Low-affinity B cells transport viral particles from the lung to the spleen to initiate antibody responses.
Bessa J., Zabel F., Link A., Jegerlehner A., Hinton HJ., Schmitz N., Bauer M., Kündig TM., Saudan P., Bachmann MF.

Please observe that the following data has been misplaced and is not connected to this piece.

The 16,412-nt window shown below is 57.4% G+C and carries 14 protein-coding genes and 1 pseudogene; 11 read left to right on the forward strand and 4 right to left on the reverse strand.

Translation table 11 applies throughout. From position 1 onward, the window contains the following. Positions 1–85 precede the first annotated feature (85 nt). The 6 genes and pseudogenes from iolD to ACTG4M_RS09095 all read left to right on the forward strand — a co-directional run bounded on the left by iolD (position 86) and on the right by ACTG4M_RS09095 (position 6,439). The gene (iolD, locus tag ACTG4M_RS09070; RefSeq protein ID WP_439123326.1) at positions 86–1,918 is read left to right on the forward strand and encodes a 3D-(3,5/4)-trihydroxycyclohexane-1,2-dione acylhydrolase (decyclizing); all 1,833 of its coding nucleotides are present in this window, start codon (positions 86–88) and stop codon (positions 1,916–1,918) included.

The lung is an important entry site for pathogens; its exposure to antigens results in systemic as well as local IgA and IgG antibodies. Here we show that intranasal administration of virus-like particles (VLPs) results in splenic B-cell responses with strong local germinal-center formation. Surprisingly, VLPs were not transported from the lung to the spleen in a free form but by B cells. The interaction between VLPs and B cells was initiated in the lung and occurred independently of complement receptor 2 and Fcγ receptors, but was dependent upon B-cell receptors. Thus, B cells passing through the lungs bind VLPs via their B-cell receptors and deliver them to local B cells within the splenic B-cell follicle. This process is fundamentally different from delivery of blood or lymph borne particulate antigens, which are transported into B cell follicles by binding to complement receptors on B cells.